Then he looks into the rear-view mirror, to Katherine in the back seat, and doesn’t mince words, as though the opportunity Katherine has been handed, the one allowing her to avoid a judge, needs to be hammered home.
“This time you have to think life and death,” Don says. “You’re on your way out, Katherine. Everyone seems to know it but you.”
The car stops at Walden’s main entrance, with rainwater rushing off the overhang. Katherine steps out of the car wearing white sweatpants and pink running shoes, and those moving in and out of the facility can’t help but notice how skinny she is.
We move through the main lobby and take an elevator up. Don speaks into an intercom in front of a locked door, thinking we’ve arrived at admissions.
In a muffled voice we’re told to cross an indoor bridge, to Suite 310, where there’s a small lobby, with a coffee machine, a magazine rack and a water cooler.
Don pats his knee twice, signaling his daughter to sit on his lap, which she did, a 36-year-old woman looking like a grade-school girl listening to a bedtime story.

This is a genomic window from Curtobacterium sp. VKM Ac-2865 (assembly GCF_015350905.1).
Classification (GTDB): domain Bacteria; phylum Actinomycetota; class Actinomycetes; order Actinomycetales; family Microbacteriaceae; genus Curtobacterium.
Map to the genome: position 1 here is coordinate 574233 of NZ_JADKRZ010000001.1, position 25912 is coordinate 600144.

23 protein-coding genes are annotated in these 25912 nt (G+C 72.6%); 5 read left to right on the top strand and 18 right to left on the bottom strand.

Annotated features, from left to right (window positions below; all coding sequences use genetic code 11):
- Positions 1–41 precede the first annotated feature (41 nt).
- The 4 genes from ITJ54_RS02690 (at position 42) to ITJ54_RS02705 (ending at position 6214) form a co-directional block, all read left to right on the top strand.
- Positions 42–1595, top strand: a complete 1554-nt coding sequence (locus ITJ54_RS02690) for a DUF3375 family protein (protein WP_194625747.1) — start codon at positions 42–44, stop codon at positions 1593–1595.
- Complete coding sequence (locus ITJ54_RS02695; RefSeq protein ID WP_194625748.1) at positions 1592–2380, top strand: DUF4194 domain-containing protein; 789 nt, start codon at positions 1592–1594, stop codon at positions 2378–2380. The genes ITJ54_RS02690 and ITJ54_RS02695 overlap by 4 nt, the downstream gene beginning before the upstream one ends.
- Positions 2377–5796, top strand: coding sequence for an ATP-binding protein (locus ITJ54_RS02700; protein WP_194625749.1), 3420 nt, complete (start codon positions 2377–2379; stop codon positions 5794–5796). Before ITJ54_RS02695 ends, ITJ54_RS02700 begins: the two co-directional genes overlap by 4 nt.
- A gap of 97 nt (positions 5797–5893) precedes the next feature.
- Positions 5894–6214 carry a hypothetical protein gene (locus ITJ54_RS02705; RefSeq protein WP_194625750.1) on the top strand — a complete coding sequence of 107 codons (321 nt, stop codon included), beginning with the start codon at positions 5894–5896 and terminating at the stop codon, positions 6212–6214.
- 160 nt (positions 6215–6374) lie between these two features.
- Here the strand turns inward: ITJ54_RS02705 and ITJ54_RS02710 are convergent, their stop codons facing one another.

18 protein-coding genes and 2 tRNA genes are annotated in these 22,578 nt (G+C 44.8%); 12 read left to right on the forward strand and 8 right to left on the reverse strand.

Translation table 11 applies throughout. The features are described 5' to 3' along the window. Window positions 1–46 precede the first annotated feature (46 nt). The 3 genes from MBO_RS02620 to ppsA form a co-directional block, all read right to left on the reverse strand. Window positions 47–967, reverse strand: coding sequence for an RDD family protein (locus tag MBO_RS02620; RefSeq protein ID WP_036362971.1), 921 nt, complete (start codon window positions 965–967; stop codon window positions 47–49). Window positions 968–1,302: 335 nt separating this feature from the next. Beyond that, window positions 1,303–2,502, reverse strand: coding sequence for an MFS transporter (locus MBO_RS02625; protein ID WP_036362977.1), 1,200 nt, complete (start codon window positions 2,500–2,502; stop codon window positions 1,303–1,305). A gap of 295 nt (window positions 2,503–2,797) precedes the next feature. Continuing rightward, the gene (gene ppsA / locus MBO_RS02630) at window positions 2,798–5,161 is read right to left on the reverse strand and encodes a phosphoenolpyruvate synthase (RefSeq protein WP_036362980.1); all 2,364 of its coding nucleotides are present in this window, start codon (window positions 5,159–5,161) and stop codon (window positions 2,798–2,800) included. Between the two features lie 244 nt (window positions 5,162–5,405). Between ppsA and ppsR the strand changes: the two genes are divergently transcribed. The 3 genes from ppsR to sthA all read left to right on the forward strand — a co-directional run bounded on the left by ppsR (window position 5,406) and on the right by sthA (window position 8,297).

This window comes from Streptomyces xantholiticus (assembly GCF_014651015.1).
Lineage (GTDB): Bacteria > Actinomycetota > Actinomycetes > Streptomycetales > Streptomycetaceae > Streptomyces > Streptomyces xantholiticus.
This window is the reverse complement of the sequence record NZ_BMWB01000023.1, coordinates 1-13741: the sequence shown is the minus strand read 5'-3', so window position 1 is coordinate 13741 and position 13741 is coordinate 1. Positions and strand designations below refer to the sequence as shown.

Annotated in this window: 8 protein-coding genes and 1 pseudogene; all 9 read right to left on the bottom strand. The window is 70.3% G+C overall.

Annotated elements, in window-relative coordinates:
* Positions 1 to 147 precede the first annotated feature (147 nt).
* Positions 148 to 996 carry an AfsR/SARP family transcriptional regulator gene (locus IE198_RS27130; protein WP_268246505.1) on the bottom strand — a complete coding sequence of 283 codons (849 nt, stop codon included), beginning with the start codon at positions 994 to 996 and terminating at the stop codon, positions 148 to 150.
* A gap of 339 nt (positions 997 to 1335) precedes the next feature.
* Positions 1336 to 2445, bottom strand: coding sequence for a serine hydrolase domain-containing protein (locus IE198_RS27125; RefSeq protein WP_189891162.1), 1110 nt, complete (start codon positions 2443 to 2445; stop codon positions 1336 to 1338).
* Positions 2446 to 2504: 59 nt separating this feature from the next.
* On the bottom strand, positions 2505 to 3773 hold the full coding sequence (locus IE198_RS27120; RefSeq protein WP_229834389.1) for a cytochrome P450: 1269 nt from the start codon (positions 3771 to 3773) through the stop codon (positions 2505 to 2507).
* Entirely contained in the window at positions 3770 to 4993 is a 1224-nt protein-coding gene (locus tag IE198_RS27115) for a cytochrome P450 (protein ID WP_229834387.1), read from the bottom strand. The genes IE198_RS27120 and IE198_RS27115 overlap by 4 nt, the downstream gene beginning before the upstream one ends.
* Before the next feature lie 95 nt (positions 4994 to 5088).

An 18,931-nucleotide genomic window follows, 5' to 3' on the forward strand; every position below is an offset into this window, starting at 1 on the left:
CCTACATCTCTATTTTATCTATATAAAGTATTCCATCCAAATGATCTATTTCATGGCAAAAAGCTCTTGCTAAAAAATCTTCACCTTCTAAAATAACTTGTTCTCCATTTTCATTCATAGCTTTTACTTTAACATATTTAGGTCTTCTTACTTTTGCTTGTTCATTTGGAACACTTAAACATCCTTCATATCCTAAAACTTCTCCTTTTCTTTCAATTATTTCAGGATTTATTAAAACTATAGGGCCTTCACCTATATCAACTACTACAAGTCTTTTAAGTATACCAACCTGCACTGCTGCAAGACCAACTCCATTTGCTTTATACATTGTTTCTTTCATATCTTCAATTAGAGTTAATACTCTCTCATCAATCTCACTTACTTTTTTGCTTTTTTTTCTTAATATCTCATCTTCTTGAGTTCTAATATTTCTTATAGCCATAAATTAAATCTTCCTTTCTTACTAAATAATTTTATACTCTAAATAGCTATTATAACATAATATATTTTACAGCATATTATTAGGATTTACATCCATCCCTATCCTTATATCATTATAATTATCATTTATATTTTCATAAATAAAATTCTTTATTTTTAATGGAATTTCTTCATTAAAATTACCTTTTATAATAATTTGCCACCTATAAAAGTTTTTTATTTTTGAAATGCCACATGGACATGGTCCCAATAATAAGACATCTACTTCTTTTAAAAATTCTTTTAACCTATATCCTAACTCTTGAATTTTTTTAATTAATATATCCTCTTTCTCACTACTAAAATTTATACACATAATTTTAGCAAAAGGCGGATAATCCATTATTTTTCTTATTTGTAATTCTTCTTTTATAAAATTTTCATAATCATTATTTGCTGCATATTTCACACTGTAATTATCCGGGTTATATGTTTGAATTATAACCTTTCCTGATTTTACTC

But the story at this moment comes from Katherine, the one about the last time she tried to get help from Walden, five years ago.
“I was stealing food,” Drouin says. “I hit this wall. I thought I was better than I was. Any sign of my disorder this time, and I’m gone.”
Could this time be different? Might Drouin stick with the program, obey the rules, do what’s needed to break the cycle?
Soon, we’re escorted to a waiting room while Katherine stays behind. Don is grateful that Katherine has already had lab work done, earlier in the week. He assumes this means the registration process will be a formality, and he mutters a few choice words when told all her blood work needs to be redone.